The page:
• transfers for members with enhanced protection
  • payments of lump sum death benefits from funds which crystallised before 6 April 2024.

According to HMRC, these forthcoming changes 'whilst important, are not expected to affect the vast majority of savers' and they relate primarily to specific protections or to individuals who plan to transfer their pension savings to a qualifying recognised overseas pension scheme (QROPS). The newsletter says that certain members may need to delay taking or transferring their benefits to avoid having to revisit their available allowances and tax positions later this year. For example, the current legislation does not allow a member with enhanced or personal protection and protected lump sum rights of more than £375,000 to take a pension commencement lump sum of more than that amount. HMRC has recognised this and other issues, but pending any correction Trustees should consider with their advisers whether they need to warn their members about the risks of transferring out or taking their benefits before these changes are implemented. 

Note: HMRC newsletter 159 has just been published. This includes clarifications of the treatment of benefits accrued before 6 April but paid after that date, and also identifies some additional issues in the legislation which will need to be resolved. Trustees should continue to work with their advisers in establishing what communications to members may be needed as a result.


Pensions dashboard staging timetable is now published- time to rejuvenate your preparation 

The Government has published guidelines which set out when schemes in scope will need to connect to the pension dashboard programme (more details about which can be found in our article here). The requirements of the staged timetable mean that many schemes will need to connect to the dashboards ecosystem some time before the long stop deadline set out in law of 31 October 2026. Schemes' deadline for connection will broadly be identified by reference to the number of relevant members (active members, deferred members, and pension credit members) they have in their scheme at the scheme year end date in the period between 1 April 2023 and 31 March 2024 (with similar rules for schemes subject to FCA requirements).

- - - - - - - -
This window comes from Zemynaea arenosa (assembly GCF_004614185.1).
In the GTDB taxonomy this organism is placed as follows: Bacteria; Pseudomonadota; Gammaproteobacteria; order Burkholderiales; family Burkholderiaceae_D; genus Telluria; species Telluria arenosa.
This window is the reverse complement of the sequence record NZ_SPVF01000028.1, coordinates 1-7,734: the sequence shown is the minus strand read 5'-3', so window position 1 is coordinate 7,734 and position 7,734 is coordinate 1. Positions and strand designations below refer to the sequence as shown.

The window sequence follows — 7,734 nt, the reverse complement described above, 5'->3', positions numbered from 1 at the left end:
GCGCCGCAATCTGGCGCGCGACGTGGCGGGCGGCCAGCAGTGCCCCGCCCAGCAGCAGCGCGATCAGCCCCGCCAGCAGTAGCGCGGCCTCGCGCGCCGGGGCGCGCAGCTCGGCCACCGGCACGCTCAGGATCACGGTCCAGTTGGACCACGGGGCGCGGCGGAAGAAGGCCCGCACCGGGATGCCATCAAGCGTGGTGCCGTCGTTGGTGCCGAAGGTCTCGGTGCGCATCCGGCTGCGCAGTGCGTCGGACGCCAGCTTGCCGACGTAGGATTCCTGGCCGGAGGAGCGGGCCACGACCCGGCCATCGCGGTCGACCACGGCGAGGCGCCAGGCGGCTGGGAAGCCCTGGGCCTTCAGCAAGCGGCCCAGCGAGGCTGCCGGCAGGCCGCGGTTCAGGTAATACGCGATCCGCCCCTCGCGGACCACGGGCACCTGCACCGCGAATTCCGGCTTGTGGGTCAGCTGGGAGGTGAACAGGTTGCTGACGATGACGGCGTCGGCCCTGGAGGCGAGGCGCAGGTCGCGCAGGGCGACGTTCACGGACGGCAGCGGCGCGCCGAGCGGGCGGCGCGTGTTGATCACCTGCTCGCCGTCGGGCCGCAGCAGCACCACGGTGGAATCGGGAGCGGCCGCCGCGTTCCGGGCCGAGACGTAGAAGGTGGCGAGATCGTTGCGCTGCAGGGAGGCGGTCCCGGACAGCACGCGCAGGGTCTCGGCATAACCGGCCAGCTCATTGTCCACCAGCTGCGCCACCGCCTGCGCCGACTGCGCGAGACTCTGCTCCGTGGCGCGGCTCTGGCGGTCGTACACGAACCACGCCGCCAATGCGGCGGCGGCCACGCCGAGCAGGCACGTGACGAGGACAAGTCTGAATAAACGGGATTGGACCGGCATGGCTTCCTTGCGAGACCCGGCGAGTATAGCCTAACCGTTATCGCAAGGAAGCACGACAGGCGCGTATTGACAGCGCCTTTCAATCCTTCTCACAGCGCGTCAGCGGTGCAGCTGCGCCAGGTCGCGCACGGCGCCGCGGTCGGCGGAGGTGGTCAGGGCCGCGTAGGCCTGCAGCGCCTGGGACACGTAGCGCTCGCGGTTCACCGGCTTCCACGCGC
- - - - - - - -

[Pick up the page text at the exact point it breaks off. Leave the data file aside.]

Master trusts providing only money purchase benefits, with 20,000 relevant members or more as at the reference date have a connection deadline of 30 April 2025 (around only a year away). The timetable for the next cohort of schemes to connect after that is quite tight, so that, for example, money purchase schemes used for automatic enrolment with 5,000 or more relevant members as at the reference date will have to connect by 31 May 2025. With a constantly-busy pensions agenda trustees should now remind themselves of the dashboard requirements and work with their advisers to implement the steps they will need to comply, especially around preparation of data.


The Pensions Regulator (TPR) issues further feedback on TCFD reports

Larger pension schemes (with above £1 billion in assets and authorised schemes such as DC master trusts) have been required, since 2022, to prepare and publish climate-related disclosures. TPR has been analysing sections of the resulting reports and publishing its findings, with the aim of promoting better standards in this area. TPR says it has found many examples of good strategic decision-making in its review and more than 60% of reports in its sample had some form of net zero goal with a target date of 2050 or earlier. The review also identified examples of trustee action on climate risk, which included updating defined contribution default lifestyle strategies to include sustainable funds and exploring opportunities such as forestry, green bonds or committing funds to private market renewables.

When preparing reports TPR said trustees should aim to explain the context of the report (in light of the scheme's size and structure), the materiality of any mandates against scheme assets as a whole, and any action plans for the future.

TPR's feedback also recognises the challenges that still exist when producing climate disclosures and in particular that in some cases the market may still not be providing the information needed for a quantitative analysis of investments.